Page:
The Buhari Media Organisation (BMO) has described President Muhammadu Buhari as a jinx breaker with the way he pushed through the Petroleum Industry Bill (PIB) that had been a contentious issue for about 20 years
In a statement signed by its Chairman Niyi Akinsiju and Secretary Cassidy Madueke, BMO said that only a President with no personal interest can muster the necessary political will to reform Nigeria’s petroleum industry.
“The President’s assent to PIB is indeed one that needs to be celebrated as a major landmark in an oil industry that is notorious for its opacity.
“For the avoidance of doubt, this is a bill that was first mooted by former President Olusegun Obasanjo who set up an Oil and Gas Reforms Committee, but it was not until 2008 that the then YarAdua administration introduced it to the National Assembly where it was stuck for four years by all sorts of controversies.
“Two other initiatives by former President Goodluck Jonathan, the first one being in 2012, were also bogged down by personal as well as sectional interests and power play, and consequently the PIB again could not see the light of day.
“In all of this, it was clear that the oil industry and the state-owned Nigerian National Petroleum Corporation (NNPC) continued to operate in an opaque manner that was outside of international best practices, but there was no real political will to reform the sector as well as ensure that oil-bearing communities were not short-changed.
“So we make bold to say that the fact that President Buhari had no interest, either personal or through proxies, made it easier for him to send a carefully crafted Executive Bill to the National Assembly which also showed rare courage in doing what the last three parliaments failed to do.
“It is a big credit to the All Progressive Congress (APC)-led government that the PIB jinx was broken on the President’s watch”, the statement added.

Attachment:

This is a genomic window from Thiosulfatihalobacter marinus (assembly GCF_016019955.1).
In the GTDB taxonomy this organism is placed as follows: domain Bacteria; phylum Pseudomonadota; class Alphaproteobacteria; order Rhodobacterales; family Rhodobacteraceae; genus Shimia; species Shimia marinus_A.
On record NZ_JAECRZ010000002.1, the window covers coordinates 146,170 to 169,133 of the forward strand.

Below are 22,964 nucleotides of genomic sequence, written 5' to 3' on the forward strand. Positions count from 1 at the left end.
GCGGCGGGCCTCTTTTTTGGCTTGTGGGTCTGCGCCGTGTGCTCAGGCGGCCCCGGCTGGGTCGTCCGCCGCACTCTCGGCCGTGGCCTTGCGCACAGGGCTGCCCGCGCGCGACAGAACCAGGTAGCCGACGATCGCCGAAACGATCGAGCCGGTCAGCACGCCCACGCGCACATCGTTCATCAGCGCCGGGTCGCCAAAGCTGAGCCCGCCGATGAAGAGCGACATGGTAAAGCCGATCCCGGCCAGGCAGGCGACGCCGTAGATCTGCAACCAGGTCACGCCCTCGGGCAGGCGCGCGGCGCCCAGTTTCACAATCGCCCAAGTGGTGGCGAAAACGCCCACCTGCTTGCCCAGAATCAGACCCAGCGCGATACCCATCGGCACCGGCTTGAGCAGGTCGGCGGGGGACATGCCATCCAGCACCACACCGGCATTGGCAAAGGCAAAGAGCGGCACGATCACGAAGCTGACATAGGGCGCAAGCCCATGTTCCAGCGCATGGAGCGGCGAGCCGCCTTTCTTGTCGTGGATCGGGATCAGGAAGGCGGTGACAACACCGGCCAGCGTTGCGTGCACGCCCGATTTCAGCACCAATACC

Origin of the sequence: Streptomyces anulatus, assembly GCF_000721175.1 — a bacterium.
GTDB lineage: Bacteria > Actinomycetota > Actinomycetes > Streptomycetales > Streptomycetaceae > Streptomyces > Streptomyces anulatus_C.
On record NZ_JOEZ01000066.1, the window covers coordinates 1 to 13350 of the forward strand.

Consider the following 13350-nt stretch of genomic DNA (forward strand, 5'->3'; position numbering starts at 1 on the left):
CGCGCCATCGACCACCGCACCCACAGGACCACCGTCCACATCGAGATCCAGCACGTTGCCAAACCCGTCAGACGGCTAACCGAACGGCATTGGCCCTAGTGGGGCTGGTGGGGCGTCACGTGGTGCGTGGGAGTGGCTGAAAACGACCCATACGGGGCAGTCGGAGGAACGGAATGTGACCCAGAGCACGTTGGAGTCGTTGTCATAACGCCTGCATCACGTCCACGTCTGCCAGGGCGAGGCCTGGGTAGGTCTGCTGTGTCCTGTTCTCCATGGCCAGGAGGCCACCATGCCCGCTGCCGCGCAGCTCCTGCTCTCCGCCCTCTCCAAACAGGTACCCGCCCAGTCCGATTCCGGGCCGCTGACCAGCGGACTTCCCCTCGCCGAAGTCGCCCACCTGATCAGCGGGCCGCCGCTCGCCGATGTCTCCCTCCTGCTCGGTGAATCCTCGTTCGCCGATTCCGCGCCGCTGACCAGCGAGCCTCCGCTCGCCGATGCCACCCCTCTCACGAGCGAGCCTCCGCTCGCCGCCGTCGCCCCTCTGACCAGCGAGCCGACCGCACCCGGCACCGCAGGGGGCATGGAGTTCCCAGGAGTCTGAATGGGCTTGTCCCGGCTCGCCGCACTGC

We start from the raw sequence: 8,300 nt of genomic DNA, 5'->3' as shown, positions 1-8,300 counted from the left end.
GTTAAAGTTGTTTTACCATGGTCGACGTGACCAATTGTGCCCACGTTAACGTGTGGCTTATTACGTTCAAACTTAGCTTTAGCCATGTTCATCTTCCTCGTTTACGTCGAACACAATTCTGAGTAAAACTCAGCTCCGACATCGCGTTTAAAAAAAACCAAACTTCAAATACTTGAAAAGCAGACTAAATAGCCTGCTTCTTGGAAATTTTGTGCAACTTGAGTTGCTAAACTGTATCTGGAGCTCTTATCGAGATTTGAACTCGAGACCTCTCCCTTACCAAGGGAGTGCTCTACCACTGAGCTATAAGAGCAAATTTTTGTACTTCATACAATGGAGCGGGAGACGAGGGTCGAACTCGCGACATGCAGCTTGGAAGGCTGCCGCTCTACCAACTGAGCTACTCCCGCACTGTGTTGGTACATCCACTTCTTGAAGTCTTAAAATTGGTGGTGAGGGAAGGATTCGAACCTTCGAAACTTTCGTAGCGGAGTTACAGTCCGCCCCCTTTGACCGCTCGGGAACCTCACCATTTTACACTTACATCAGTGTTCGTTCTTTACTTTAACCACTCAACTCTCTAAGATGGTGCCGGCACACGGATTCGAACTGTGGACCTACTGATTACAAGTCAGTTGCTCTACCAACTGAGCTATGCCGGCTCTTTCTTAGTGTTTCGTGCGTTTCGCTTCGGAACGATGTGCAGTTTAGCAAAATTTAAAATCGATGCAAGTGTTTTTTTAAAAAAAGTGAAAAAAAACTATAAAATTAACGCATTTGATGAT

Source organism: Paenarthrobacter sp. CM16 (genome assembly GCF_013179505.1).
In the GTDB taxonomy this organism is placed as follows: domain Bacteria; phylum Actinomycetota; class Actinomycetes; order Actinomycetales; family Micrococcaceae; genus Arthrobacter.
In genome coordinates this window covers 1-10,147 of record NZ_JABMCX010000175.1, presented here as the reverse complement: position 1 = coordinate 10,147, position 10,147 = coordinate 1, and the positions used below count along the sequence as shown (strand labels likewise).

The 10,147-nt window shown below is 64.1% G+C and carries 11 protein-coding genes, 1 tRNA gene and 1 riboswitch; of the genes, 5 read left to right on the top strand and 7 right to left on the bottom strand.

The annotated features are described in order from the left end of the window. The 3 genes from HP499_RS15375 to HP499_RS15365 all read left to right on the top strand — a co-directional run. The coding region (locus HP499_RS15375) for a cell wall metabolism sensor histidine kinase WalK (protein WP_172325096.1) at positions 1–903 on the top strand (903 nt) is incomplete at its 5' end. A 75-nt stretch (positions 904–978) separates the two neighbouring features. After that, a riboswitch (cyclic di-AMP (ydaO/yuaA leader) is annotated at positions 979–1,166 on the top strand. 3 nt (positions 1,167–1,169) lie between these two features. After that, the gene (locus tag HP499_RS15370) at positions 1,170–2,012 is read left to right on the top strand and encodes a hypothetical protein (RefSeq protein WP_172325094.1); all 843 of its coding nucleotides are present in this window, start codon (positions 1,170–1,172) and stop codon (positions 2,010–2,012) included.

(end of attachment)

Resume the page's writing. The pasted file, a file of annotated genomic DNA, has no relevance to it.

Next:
BMO however expressed reservations in the manner some individuals and groups have opted to focus on the three percent Host Community Fund, rather than the key policy framework of the PIB.
“We find it worrisome that people who should be glad that the country’s obsolete petroleum laws have now been replaced with one that comes with more benefit for all stakeholders have been raising dust over the percentage for the host community fund.
“What we see here is unnecessary politics at the expense of national development, especially as these same individuals were known to have complained in the past about the non-passage of PIB and the lack of openness of NNPC which they claimed benefit only one section of the country.
“We know for a fact that the oil reforms under PIB will bring about a restructuring of the state-owned corporation to make it more competitive globally, attract more local and foreign investors to the oil industry, as well as enhance transparency and accountability in a sector that all Nigerians agree needs reform.
“And just like informed industry watchers have said, host communities which had for decades received zero funds from oil exploitation now have access to three percent.
“We also invite Nigerians to note that even before breaking the PIB jinx, President Buhari had taken a bold move to open up NNPC to public scrutiny by ensuring that it publishes its monthly operational expenditure”.
The group again reassured Nigerians that the President is committed to leaving the country better than he met it.